I'll spend a brief time mentioning my experience using the M2Tech Vaughan as a digital preamp, forgoing my reference tube preamplifier and connecting the Vaughan directly to the power amplifier via its balanced outputs. First of all, holding off describing its sound for a moment, using the Vaughan's front panel volume control was a pleasure. So much so that I hid the remote behind the unit, thus forcing me to walk from my listening position to operate its volume control. When laying out this kind of money on an audio component it is nice to be rewarded with a tactile pleasure such as this. Call me an equipment geek if you must, but every time I use this volume control I feel as though I have arrived in high-end nirvana. Sweet! I suppose, though, one might be more interested in how the Vaughan sounds when used as a preamplifier. In a word: Very nice. Ok, that's two words. I still preferred using my tube preamplifier above all, as the midrange of my electrostatic panels are unforgivably revealing. Suspension of disbelief, such as during the cute (I assume) female's introduction to the T. Rex song didn't happen nearly as often. The sound of the Vaughan when used as a preamp sounds great, but like great digital. Please, I'm not intending to be overly critical, because when I use the Vaughan in this manor with my second system along with tube power amps and smaller dynamic speakers with a midrange (and treble) that is much less analytical I preferred, by quite a large margin, the sound when using the Vaughan as a preamp over any stand-alone analog preamplifier I used in its place. Plus, I was able to use the Vaughan's marvelous volume control.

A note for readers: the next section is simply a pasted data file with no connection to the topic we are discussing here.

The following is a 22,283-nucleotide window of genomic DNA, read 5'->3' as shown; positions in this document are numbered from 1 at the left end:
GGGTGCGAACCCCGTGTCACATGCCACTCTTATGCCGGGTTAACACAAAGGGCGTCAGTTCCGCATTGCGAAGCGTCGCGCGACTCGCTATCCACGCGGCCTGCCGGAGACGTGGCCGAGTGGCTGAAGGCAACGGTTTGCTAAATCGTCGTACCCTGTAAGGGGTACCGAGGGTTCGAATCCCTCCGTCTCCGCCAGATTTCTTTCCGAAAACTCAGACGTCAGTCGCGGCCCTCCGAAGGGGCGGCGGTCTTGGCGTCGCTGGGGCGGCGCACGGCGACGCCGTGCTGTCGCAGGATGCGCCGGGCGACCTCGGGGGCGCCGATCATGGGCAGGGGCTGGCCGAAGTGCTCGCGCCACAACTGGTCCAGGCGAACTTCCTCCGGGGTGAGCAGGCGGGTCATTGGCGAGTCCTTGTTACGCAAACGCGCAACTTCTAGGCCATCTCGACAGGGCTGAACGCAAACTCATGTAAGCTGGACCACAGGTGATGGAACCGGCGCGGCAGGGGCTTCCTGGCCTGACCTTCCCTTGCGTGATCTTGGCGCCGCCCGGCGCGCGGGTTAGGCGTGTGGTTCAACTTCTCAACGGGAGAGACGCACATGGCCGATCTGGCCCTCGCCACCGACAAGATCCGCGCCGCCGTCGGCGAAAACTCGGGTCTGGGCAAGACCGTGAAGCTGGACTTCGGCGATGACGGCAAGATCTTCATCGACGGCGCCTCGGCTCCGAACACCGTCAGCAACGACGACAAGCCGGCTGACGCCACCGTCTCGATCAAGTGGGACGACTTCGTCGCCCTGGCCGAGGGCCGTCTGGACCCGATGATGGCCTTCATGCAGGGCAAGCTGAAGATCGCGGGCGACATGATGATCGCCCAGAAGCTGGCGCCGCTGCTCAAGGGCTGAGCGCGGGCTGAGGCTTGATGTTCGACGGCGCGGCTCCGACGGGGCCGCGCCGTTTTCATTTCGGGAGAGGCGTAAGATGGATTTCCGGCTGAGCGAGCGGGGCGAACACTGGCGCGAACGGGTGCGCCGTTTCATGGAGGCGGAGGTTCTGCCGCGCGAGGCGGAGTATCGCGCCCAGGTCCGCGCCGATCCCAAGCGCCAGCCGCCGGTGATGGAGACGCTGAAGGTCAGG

M2Tech Vaughan Digital-To-Analog ConverterThe same can kind of be said for the Vaughan's headphone output. It sounds very nice. I didn't read much about how the headphone output is configured, but it was as if I was listening to a very nice headphone output of a digital device, such as a CD player. But I imagine that this headphone output would be the envy of just about any CD player out there, as I have never heard one with this high a level of sound quality. Yet it can't compare to my rather inexpensive (less than $500) Headroom headphone amp. This outboard amp has a tiny power supply, and tiny everything else to be honest, yet its sound is not only huge but very listenable in every other respect. The Vaughan's headphone output, in comparison, is still very good sounding, and in areas such as detail and especially bass response, is better. Its treble isn't as naturally sparkling, but it might not be fair comparing it to an outboard amp, even if it is one as affordable as the Headroom. Plus, the Vaughan's front panel jack is a heck of a lot more convenient.